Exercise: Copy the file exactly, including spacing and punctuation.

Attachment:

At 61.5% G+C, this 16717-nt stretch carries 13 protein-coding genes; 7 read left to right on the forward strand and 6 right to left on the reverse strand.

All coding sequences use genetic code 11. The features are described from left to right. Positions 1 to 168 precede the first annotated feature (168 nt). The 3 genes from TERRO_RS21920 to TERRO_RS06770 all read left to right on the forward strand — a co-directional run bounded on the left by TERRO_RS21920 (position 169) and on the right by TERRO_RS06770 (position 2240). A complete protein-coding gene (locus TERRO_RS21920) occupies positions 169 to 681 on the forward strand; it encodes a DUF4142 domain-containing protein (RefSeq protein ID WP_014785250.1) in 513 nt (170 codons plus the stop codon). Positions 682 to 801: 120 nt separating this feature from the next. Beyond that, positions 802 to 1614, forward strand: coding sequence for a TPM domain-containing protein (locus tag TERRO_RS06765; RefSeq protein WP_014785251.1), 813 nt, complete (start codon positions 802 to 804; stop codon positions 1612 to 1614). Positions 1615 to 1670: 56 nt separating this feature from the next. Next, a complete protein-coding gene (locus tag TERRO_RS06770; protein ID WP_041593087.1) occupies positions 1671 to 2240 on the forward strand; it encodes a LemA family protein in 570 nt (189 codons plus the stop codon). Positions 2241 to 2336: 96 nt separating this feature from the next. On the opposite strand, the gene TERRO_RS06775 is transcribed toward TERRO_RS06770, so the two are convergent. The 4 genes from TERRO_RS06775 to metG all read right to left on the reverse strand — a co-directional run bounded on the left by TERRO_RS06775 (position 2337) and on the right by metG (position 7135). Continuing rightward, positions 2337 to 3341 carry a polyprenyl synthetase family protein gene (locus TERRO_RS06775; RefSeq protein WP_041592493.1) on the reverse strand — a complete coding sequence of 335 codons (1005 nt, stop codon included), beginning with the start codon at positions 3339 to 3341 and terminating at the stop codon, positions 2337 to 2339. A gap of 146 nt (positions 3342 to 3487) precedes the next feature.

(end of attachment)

At 61.5% G+C, this 16717-nt stretch carries 13 protein-coding genes; 7 read left to right on the forward strand and 6 right to left on the reverse strand.

All coding sequences use genetic code 11. The features are described from left to right. Positions 1 to 168 precede the first annotated feature (168 nt). The 3 genes from TERRO_RS21920 to TERRO_RS06770 all read left to right on the forward strand — a co-directional run bounded on the left by TERRO_RS21920 (position 169) and on the right by TERRO_RS06770 (position 2240). A complete protein-coding gene (locus TERRO_RS21920) occupies positions 169 to 681 on the forward strand; it encodes a DUF4142 domain-containing protein (RefSeq protein ID WP_014785250.1) in 513 nt (170 codons plus the stop codon). Positions 682 to 801: 120 nt separating this feature from the next. Beyond that, positions 802 to 1614, forward strand: coding sequence for a TPM domain-containing protein (locus tag TERRO_RS06765; RefSeq protein WP_014785251.1), 813 nt, complete (start codon positions 802 to 804; stop codon positions 1612 to 1614). Positions 1615 to 1670: 56 nt separating this feature from the next. Next, a complete protein-coding gene (locus tag TERRO_RS06770; protein ID WP_041593087.1) occupies positions 1671 to 2240 on the forward strand; it encodes a LemA family protein in 570 nt (189 codons plus the stop codon). Positions 2241 to 2336: 96 nt separating this feature from the next. On the opposite strand, the gene TERRO_RS06775 is transcribed toward TERRO_RS06770, so the two are convergent. The 4 genes from TERRO_RS06775 to metG all read right to left on the reverse strand — a co-directional run bounded on the left by TERRO_RS06775 (position 2337) and on the right by metG (position 7135). Continuing rightward, positions 2337 to 3341 carry a polyprenyl synthetase family protein gene (locus TERRO_RS06775; RefSeq protein WP_041592493.1) on the reverse strand — a complete coding sequence of 335 codons (1005 nt, stop codon included), beginning with the start codon at positions 3339 to 3341 and terminating at the stop codon, positions 2337 to 2339. A gap of 146 nt (positions 3342 to 3487) precedes the next feature.